• Well, I would figure that MS would "pressure" Lenovo to make one like they do with Samsung. Maybe not, and really its all speculation, but that's what I would figure they would do. Lenovo is taking over the PC market, so they clearly can produce nice hardware.
  • Lenovo already makes Android phones. Lenovo already makes WIndows PCs. If Microsoft wanted to put "pressure" on Lenovo, which they wouldn't they would have done so already. My guess is Lenovo gets the same deal as other PC manufacturers: a discount on licenses if you do both. Maybe with this beefed up hardware division, Lenovo will be more willing to make Windows Phones, but Lenovo's Android offerings have hardly set the world afire. Not sure why it'd be different with Windows Phone.
  • Right, and Samsung makes Android phones and Windows PCs too, but MS still pressures them to make WP (you said that in an earlier podcast). Lenovo doesn't sell phones that well outside of China so they're not exactly setting the mobile world on fire and considering MS doesn't sell well in China anyways, I doubt MS has been losing sleep about Lenovo not making WP hardware.
    I'm not saying its going to happen, but I see it as being way more likely than it was before.
  • The main reason anyone would try to pressure Samsung to make devices with any particular OS, is because of the brand recognition. As Daniel mentioned, Lenovo's phones have hardly "set the world on fire", and certainly haven't taken any region by storm. Whereas Samsung has continually brought one innovation after another. They are the "face" of Android in many ways. Getting them to make phones, especially if they were on par with (and released about, if not at the same time as) the Android flagships, increases the odds that users would be willing to "make the switch". I know several people that would switch to WP if Samsung released the Note 3 or GS4 or close variants for WP at the same time. However, I have never once heard anyone in person talk about Lenovo smartphones. In fact, the times I’ve mentioned Lenovo’s phones, I’ve had to prove to people that they actually make any. Now, with Motorola under their belt, it "may" be another story. However, I think that it's more likely that if anyone chooses to try and "pressure" or "coerce" Lenovo to make a Motorola smartphone for a non-Android platform, they will probably wait to see what Lenovo's first release is like, and how well received it is.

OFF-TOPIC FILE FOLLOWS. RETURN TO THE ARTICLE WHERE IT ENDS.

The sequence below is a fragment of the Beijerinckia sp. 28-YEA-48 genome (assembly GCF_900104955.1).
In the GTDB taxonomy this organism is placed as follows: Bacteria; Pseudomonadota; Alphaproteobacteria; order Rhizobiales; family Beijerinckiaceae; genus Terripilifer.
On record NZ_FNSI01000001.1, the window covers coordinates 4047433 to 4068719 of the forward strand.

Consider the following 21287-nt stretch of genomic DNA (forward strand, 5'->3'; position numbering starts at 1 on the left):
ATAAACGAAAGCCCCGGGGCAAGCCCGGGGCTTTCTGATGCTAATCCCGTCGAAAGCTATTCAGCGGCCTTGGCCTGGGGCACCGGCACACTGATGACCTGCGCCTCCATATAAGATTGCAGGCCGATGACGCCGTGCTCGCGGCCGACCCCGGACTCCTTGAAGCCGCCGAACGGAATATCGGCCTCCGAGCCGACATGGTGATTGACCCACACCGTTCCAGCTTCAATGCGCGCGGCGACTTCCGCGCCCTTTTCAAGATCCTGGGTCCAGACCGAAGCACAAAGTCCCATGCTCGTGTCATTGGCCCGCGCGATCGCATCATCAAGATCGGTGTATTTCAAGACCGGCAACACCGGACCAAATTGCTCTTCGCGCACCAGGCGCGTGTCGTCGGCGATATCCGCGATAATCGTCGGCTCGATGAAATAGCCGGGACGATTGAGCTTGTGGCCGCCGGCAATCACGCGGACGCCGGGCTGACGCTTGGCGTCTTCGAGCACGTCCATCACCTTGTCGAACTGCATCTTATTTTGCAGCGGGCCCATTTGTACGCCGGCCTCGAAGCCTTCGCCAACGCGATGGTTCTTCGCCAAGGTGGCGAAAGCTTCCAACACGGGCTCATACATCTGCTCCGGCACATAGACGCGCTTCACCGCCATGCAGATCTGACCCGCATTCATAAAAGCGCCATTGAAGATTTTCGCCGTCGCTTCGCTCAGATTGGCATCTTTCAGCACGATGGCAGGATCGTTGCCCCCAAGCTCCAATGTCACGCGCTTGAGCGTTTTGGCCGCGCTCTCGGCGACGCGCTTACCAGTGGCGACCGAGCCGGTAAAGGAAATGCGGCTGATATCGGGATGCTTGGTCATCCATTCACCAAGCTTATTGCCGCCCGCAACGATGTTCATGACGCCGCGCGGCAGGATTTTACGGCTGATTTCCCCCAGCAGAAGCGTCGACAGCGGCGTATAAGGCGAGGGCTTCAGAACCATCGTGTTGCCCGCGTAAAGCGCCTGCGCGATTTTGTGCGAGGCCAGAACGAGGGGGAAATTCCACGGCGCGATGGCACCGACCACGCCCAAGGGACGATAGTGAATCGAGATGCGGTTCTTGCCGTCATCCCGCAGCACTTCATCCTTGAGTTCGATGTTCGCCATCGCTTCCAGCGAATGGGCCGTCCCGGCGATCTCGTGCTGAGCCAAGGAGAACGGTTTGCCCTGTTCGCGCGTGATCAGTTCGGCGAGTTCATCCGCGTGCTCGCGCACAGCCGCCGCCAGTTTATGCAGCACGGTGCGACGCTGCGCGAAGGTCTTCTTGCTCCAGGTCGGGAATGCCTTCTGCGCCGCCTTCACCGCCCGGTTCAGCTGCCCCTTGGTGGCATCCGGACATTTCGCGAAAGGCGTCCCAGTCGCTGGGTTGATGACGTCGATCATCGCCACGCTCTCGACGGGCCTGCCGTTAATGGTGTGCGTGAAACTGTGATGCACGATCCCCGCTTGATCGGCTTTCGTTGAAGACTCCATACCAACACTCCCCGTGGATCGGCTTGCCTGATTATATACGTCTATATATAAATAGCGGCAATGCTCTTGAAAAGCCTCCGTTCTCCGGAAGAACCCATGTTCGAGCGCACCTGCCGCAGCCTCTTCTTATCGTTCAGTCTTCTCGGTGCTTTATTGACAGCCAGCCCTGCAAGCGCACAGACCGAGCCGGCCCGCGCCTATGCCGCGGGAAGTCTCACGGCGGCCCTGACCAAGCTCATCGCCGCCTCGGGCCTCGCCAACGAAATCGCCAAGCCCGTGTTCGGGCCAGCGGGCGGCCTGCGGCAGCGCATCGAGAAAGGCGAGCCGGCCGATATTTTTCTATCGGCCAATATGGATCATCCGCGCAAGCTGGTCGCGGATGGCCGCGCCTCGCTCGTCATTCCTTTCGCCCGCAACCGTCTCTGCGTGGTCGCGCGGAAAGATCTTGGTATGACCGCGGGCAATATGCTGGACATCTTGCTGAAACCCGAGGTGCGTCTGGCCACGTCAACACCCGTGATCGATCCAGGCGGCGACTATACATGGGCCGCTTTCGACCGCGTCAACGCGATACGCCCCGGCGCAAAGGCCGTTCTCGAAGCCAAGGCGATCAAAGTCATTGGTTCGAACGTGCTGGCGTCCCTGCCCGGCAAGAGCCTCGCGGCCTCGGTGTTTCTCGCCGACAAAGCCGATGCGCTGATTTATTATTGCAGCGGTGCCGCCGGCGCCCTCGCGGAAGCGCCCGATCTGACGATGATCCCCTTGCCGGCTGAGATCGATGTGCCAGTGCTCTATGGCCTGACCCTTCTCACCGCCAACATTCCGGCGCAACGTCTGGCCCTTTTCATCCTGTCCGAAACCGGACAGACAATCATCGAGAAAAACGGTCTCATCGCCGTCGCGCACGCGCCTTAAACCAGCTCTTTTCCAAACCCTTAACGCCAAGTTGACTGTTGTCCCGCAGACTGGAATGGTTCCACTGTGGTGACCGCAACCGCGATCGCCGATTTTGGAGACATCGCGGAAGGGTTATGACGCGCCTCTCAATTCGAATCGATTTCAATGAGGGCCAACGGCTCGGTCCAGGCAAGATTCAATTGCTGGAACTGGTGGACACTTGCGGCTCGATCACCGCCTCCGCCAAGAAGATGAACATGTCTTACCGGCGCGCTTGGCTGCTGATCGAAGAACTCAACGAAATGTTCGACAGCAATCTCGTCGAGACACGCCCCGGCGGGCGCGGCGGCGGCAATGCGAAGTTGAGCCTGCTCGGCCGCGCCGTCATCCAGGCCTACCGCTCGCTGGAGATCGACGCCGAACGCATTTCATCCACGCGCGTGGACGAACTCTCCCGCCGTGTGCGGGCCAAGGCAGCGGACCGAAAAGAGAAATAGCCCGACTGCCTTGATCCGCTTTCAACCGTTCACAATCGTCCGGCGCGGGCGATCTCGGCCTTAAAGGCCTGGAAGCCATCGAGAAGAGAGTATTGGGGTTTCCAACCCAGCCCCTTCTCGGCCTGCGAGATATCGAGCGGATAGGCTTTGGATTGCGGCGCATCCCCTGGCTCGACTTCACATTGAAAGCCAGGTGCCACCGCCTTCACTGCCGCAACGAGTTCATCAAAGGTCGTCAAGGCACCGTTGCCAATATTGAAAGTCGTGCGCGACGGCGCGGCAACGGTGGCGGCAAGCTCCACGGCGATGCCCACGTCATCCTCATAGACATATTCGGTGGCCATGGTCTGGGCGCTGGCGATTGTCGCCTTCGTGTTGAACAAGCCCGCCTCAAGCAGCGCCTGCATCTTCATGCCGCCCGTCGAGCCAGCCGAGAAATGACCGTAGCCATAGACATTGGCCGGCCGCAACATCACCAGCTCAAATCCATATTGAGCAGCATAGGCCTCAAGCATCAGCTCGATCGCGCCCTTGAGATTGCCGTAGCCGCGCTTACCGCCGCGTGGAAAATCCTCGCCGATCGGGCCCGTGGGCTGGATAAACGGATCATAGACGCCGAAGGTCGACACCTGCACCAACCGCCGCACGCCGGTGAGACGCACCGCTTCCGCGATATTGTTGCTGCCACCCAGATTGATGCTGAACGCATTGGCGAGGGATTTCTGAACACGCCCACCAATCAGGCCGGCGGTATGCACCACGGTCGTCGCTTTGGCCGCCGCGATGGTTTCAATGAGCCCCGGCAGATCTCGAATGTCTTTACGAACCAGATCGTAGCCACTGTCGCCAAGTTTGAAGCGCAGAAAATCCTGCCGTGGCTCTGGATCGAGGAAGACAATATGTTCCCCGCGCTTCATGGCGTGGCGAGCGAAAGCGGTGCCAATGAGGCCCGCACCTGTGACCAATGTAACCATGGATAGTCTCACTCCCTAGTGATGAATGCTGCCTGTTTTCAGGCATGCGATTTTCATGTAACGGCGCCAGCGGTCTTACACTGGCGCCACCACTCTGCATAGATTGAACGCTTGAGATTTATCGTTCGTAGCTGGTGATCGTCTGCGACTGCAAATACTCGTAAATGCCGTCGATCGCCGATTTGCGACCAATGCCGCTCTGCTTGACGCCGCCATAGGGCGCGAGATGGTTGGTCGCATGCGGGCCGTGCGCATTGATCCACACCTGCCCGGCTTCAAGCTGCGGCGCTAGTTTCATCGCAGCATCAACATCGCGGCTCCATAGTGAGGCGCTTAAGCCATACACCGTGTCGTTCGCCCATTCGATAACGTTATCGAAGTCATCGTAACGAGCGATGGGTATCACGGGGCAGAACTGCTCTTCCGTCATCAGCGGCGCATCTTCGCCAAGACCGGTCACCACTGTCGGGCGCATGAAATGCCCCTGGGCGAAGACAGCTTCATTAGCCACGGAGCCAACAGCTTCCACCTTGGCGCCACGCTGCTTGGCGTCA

• Ah but there's the thing: Lenovo doesn't sell mobiles well outside of China....but Motorola does. And unlike Microsoft, Lenovo bought Motorola WITH the brand. Which means they won't need to call them "Lenovo something". They can, but it would be darn stupid. They can do exactly what Google was doing "Motorola, a Google company" but "Motorola, a Lenovo company".   The reason Microsoft pressures Samsung to make WP, as it was said, is the brand. Exactly the same reason why they sent Eflop to Nokia. To get the brand. Since Samsung is currently the most powerful brand in mobile (along with the iPhone but Apple lives in another planet) Microsoft needs to pressure that brand to adopt their OS too. That pressure is pivotal now more than ever because not only Samsung is in better terms with Google, but Nokia's branded phones - which is what sells WP nowadays, like it or not - will go away.